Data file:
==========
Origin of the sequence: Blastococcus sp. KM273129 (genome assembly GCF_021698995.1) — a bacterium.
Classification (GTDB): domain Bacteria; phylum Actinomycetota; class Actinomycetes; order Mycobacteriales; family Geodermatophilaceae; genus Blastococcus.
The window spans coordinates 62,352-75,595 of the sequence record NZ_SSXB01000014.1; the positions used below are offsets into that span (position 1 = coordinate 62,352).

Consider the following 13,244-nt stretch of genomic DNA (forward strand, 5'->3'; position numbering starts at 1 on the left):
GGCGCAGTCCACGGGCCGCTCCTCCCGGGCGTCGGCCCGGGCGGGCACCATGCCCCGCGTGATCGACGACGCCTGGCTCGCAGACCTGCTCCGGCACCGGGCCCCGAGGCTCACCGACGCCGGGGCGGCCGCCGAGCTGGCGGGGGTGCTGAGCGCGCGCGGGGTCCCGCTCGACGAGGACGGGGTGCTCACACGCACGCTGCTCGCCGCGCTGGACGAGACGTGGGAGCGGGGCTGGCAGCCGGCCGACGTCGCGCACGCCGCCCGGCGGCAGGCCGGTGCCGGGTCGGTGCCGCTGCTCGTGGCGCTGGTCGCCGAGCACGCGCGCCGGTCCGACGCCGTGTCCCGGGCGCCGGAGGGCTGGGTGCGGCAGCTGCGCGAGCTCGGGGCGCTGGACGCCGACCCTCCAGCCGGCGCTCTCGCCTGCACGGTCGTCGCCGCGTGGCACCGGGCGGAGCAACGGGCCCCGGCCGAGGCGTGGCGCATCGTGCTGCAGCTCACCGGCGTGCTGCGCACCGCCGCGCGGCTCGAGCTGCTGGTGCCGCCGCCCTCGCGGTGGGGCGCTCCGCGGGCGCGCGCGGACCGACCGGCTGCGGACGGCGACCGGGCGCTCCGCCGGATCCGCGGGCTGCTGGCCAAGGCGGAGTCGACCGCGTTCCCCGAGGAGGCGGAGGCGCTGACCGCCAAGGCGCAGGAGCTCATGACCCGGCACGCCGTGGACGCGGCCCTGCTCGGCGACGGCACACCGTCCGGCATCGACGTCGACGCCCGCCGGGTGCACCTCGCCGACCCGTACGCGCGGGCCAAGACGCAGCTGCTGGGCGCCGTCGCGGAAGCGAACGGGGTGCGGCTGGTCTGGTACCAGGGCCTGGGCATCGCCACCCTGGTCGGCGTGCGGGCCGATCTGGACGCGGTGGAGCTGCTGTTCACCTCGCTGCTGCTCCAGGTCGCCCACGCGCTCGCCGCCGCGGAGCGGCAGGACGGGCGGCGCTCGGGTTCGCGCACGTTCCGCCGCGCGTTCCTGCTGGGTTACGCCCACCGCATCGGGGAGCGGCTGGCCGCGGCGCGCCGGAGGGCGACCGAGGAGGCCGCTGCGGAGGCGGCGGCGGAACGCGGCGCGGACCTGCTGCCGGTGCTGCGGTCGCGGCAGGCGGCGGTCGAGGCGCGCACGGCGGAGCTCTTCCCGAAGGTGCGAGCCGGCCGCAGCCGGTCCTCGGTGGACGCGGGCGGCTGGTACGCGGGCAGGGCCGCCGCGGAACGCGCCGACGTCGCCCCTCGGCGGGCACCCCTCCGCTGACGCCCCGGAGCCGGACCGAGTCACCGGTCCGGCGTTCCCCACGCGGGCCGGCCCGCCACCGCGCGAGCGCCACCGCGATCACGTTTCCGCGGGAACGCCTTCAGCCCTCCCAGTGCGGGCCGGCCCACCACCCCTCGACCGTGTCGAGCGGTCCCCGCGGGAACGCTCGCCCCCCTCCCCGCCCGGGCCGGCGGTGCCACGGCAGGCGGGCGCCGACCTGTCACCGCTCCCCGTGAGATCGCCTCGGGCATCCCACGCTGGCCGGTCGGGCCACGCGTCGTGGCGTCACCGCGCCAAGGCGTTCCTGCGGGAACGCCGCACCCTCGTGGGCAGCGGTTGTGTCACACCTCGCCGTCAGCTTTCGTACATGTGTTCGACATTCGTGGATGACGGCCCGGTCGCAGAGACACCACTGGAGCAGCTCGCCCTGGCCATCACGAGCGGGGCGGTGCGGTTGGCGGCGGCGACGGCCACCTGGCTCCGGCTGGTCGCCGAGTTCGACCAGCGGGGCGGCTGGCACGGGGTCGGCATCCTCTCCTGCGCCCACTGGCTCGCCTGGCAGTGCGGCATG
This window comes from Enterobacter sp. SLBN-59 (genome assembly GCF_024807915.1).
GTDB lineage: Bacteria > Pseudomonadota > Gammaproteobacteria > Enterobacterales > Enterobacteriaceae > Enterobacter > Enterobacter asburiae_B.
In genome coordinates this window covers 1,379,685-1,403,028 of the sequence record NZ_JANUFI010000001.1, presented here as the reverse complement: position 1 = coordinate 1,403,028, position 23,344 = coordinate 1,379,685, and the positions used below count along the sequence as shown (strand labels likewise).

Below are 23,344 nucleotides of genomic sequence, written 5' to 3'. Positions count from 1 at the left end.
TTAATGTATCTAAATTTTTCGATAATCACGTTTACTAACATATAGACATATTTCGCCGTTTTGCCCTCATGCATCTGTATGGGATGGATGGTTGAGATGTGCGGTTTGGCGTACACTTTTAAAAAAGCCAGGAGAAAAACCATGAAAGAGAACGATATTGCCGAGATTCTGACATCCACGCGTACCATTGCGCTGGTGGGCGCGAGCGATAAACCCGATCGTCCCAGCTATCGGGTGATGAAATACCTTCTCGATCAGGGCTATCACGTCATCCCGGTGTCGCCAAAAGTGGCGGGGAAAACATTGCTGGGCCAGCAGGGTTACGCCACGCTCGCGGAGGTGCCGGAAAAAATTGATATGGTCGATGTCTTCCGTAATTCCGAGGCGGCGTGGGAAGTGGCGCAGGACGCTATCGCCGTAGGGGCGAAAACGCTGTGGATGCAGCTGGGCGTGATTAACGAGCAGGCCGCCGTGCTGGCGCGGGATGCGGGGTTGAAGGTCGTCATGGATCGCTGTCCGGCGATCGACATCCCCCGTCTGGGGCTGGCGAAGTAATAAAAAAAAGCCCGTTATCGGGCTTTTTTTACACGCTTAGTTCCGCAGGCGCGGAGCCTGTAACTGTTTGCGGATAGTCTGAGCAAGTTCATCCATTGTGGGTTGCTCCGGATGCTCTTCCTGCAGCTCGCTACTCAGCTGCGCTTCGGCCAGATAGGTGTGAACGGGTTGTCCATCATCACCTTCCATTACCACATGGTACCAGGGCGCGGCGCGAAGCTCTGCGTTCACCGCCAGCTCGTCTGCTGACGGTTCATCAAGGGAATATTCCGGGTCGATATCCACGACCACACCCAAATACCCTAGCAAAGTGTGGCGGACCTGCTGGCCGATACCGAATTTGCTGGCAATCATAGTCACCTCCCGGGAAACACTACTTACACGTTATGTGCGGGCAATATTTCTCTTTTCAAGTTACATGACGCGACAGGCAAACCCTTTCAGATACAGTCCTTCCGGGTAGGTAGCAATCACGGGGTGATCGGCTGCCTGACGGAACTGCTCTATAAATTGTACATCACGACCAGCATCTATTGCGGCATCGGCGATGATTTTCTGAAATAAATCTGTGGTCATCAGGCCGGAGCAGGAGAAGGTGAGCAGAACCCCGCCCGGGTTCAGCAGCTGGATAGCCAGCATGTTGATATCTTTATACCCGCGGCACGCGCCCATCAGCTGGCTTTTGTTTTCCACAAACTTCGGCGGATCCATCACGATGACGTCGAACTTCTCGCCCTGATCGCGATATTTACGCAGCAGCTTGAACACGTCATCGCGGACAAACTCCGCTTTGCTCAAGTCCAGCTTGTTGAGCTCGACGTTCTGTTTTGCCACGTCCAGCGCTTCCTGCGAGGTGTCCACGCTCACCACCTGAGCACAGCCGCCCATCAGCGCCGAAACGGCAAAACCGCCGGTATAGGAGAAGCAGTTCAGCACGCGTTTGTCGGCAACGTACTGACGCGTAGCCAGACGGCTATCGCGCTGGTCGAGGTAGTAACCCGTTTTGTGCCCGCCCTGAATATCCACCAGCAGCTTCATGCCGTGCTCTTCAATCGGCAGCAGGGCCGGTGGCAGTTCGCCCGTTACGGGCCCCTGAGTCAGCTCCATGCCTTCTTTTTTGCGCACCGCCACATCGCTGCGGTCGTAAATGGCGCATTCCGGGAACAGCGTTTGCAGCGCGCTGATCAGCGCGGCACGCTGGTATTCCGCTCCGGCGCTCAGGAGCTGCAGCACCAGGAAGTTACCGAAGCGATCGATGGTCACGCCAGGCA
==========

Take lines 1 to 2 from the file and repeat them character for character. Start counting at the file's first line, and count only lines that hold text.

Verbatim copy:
Origin of the sequence: Blastococcus sp. KM273129 (genome assembly GCF_021698995.1) — a bacterium.
Classification (GTDB): domain Bacteria; phylum Actinomycetota; class Actinomycetes; order Mycobacteriales; family Geodermatophilaceae; genus Blastococcus.